Opening Words for Elul Zman: On the Shloshim of Dvir Sorek H”YD

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On Sunday, we were privileged to host the honorable President, Mr. Reuven (Ruvi) Rivlin for Elul Zman at Ohr Torah Stone’s Robert M. Beren Machanaim Hesder Yeshiva. Addressing the president and our students and faculty, I shared:

Mr. President, thank you for joining us at the opening of Elul Zman. 

Today, standing here as a Jew, as an Israeli, as a new oleh able to actualize the 2,000 year old dream of living in Israel, and as a citizen of the world, I would like state on behalf of Ohr Torah Stone’s Robert M. Beren Machanaim Hesder Yeshiva and all of our students:

The terrorists tried to break our spirit. Despite this, we stand here today to begin Elul Zman, our ineffable spirit undaunted.

As the People of Israel have done throughout all of our history, we state clearly and resoundly that the enemy will not triumph. 

While we mourn deeply our brothers and sisters who have been attacked or murdered, we stand here as proof that the Nation of Israel is eternal.

And as such, we continue to study Torah; we continue to raise the banner of ethics and morality among the nations of the world.

We continue to act out of a prism of love for all of humanity, rather than from one of hate. 

And we will continue to maintain our belief that there is goodness in the world, and that we have the potential and the responsibility to bring that goodness into being.

The following true story is known among the students in our beit midrash. During the course of the past school year, Dvir came across a wounded donkey belonging to a resident of one of the nearby villages. Dvir paid handsomely for the donkey, nurtured it back to health and then released it. This one incident reflects so much more than what appears on the surface. Dvir’s deed, in its truest sense, is a manifestation of his religious and ethical core. Despite the prevailing tensions in our region, Dvir showed compassion towards a living creature and in so doing, fulfilled the Torah commandment of helping a donkey that has collapsed under its heavy burden.

But this is not the entire story. There is beautiful symbolism rooted in this incident that is Biblical in scope.

The words chamor or aton (donkey) appears about ten times in Tanach. When examining these instances, it becomes patently clear that when a donkey is mentioned, it represents much more than a mode of transportation. The donkey carries a symbolic importance. When Avraham arrives at the location where he was to offer his son Yitzchak, he does so on a donkey – “And Abraham rose early in the morning and saddled his donkey”; when Moshe’s family is to return to Egypt, they do so on a donkey – “And Moses took his wife and his sons and set them upon the donkey.”  And perhaps the most well-known incident of all – Bil’am, the infamous sorcerer, is reprimanded by his very own aton.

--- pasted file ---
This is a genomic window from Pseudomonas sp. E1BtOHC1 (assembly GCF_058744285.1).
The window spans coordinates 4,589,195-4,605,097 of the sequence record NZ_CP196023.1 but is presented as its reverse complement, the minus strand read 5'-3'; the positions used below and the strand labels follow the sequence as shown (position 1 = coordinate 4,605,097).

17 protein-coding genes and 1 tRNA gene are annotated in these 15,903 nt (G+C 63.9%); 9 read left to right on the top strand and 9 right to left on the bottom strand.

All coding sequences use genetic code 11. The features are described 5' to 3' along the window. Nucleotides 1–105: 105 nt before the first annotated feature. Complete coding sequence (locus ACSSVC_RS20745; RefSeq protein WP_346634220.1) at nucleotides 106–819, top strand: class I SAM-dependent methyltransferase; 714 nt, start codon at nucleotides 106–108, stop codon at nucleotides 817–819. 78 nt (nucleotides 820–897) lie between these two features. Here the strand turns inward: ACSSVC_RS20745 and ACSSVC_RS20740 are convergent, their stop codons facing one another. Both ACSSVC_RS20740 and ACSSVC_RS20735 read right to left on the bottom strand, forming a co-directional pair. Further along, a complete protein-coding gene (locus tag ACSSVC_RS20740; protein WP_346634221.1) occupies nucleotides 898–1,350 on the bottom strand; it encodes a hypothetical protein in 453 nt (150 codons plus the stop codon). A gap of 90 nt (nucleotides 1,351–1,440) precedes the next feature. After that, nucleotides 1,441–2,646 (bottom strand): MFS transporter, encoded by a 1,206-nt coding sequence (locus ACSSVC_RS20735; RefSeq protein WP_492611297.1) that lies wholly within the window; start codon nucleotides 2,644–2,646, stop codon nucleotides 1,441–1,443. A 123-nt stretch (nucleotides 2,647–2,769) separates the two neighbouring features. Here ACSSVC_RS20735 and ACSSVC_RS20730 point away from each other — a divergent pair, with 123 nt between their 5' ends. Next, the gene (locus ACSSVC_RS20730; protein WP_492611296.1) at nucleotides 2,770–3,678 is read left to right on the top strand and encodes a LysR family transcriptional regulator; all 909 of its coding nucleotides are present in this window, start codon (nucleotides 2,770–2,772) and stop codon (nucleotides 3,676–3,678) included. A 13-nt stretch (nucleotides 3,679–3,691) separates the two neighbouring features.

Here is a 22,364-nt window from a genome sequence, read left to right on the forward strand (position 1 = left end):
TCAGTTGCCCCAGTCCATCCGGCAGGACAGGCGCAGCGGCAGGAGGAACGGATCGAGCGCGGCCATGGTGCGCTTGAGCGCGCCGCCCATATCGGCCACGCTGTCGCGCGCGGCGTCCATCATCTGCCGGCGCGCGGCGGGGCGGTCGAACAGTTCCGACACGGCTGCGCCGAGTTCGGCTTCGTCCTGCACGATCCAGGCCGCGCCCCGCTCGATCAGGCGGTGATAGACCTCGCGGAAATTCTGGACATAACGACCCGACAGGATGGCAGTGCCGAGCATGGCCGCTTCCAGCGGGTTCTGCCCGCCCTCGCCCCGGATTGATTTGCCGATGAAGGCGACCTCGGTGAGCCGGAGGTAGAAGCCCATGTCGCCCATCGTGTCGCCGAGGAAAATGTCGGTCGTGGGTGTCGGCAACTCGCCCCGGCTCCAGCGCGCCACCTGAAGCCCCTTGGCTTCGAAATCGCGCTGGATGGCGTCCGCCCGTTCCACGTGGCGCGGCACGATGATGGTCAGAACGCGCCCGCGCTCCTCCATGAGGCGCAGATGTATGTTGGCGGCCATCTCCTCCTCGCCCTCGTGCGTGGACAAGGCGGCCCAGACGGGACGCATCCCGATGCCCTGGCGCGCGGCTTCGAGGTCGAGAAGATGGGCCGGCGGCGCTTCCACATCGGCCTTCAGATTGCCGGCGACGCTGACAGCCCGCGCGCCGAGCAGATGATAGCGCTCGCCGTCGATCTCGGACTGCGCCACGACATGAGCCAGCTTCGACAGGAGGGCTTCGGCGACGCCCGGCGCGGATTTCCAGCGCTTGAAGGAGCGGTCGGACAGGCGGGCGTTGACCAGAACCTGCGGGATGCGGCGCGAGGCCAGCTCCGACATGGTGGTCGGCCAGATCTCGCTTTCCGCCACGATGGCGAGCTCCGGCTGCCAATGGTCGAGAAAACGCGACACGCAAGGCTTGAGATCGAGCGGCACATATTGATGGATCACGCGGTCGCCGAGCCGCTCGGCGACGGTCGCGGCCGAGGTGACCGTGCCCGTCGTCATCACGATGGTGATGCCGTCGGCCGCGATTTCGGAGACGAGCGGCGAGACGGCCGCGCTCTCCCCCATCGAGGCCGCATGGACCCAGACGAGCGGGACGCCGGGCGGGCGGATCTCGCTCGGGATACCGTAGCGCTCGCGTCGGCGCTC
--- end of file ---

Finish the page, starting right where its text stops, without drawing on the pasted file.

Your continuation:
While it could be simply an interesting detail to note – that a donkey was used for the journey –  one cannot but wonder why the Torah, known for its succinct descriptions, chooses to include such a minor detail. In most instances, when the Torah describes a trek, it does not mention details such as how the individuals travelled, the modes of transportation or what the journey was like. Avraham journeys from Ur Kasdim to Canaan, yet we are given no details of the trip.  When Moshe fled from Egypt, we are not told upon which animal he rode. Therefore, when this particular detail is mentioned, its insertion into the text rightfully evokes surprise and requires an explanation. 

This detail does not go unnoticed by our Sages:

“The donkey upon which Abraham rode is the offspring of the aton created at sunset on the eve of the first Shabbat of Creation … this is the very same donkey upon which Moses rode when coming down to Egypt … this is the very donkey that the Messiah will ride upon … (Pirkei De’Rabi Eliezer:30).